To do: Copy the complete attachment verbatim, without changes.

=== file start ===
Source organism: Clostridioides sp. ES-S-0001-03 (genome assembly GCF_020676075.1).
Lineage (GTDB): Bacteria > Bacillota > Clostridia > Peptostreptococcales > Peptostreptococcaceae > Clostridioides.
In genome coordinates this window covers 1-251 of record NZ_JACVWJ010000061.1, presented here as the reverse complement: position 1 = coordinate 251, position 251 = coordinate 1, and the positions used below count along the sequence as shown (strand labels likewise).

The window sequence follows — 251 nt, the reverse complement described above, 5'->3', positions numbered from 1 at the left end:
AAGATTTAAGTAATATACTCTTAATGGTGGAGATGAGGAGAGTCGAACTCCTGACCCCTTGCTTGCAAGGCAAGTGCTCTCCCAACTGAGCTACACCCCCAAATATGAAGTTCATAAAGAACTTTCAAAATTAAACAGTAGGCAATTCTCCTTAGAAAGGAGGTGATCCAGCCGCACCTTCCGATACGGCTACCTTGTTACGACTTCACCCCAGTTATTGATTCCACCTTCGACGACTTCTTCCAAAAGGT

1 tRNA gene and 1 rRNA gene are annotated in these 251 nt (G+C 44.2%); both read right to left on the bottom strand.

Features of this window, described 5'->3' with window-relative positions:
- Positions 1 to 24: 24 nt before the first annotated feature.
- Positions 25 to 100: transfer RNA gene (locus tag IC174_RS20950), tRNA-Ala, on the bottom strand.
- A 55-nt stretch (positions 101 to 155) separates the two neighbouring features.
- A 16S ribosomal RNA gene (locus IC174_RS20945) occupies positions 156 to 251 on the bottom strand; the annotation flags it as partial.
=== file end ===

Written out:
Source organism: Clostridioides sp. ES-S-0001-03 (genome assembly GCF_020676075.1).
Lineage (GTDB): Bacteria > Bacillota > Clostridia > Peptostreptococcales > Peptostreptococcaceae > Clostridioides.
In genome coordinates this window covers 1-251 of record NZ_JACVWJ010000061.1, presented here as the reverse complement: position 1 = coordinate 251, position 251 = coordinate 1, and the positions used below count along the sequence as shown (strand labels likewise).

The window sequence follows — 251 nt, the reverse complement described above, 5'->3', positions numbered from 1 at the left end:
AAGATTTAAGTAATATACTCTTAATGGTGGAGATGAGGAGAGTCGAACTCCTGACCCCTTGCTTGCAAGGCAAGTGCTCTCCCAACTGAGCTACACCCCCAAATATGAAGTTCATAAAGAACTTTCAAAATTAAACAGTAGGCAATTCTCCTTAGAAAGGAGGTGATCCAGCCGCACCTTCCGATACGGCTACCTTGTTACGACTTCACCCCAGTTATTGATTCCACCTTCGACGACTTCTTCCAAAAGGT

1 tRNA gene and 1 rRNA gene are annotated in these 251 nt (G+C 44.2%); both read right to left on the bottom strand.

Features of this window, described 5'->3' with window-relative positions:
- Positions 1 to 24: 24 nt before the first annotated feature.
- Positions 25 to 100: transfer RNA gene (locus tag IC174_RS20950), tRNA-Ala, on the bottom strand.
- A 55-nt stretch (positions 101 to 155) separates the two neighbouring features.
- A 16S ribosomal RNA gene (locus IC174_RS20945) occupies positions 156 to 251 on the bottom strand; the annotation flags it as partial.